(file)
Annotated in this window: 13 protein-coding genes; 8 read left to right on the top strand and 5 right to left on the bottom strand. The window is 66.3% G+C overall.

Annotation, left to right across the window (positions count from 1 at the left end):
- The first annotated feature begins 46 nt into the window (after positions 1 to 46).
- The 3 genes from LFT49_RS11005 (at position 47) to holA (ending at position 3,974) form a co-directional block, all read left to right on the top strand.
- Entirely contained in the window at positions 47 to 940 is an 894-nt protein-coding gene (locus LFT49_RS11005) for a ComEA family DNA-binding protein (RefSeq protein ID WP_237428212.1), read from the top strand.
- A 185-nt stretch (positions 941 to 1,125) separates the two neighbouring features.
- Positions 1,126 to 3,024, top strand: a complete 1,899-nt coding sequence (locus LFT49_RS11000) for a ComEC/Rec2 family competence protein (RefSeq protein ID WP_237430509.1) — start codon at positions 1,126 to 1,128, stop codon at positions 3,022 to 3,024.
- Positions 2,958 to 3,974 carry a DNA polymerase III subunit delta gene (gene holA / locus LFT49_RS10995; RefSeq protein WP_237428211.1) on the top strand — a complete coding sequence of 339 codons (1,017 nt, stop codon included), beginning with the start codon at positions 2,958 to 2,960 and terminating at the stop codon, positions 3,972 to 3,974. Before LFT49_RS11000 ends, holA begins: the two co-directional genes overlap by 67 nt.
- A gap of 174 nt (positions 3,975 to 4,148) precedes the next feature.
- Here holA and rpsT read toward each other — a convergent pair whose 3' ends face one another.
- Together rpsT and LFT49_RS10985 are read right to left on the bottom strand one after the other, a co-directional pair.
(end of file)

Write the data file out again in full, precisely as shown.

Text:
Annotated in this window: 13 protein-coding genes; 8 read left to right on the top strand and 5 right to left on the bottom strand. The window is 66.3% G+C overall.

Annotation, left to right across the window (positions count from 1 at the left end):
- The first annotated feature begins 46 nt into the window (after positions 1 to 46).
- The 3 genes from LFT49_RS11005 (at position 47) to holA (ending at position 3,974) form a co-directional block, all read left to right on the top strand.
- Entirely contained in the window at positions 47 to 940 is an 894-nt protein-coding gene (locus LFT49_RS11005) for a ComEA family DNA-binding protein (RefSeq protein ID WP_237428212.1), read from the top strand.
- A 185-nt stretch (positions 941 to 1,125) separates the two neighbouring features.
- Positions 1,126 to 3,024, top strand: a complete 1,899-nt coding sequence (locus LFT49_RS11000) for a ComEC/Rec2 family competence protein (RefSeq protein ID WP_237430509.1) — start codon at positions 1,126 to 1,128, stop codon at positions 3,022 to 3,024.
- Positions 2,958 to 3,974 carry a DNA polymerase III subunit delta gene (gene holA / locus LFT49_RS10995; RefSeq protein WP_237428211.1) on the top strand — a complete coding sequence of 339 codons (1,017 nt, stop codon included), beginning with the start codon at positions 2,958 to 2,960 and terminating at the stop codon, positions 3,972 to 3,974. Before LFT49_RS11000 ends, holA begins: the two co-directional genes overlap by 67 nt.
- A gap of 174 nt (positions 3,975 to 4,148) precedes the next feature.
- Here holA and rpsT read toward each other — a convergent pair whose 3' ends face one another.
- Together rpsT and LFT49_RS10985 are read right to left on the bottom strand one after the other, a co-directional pair.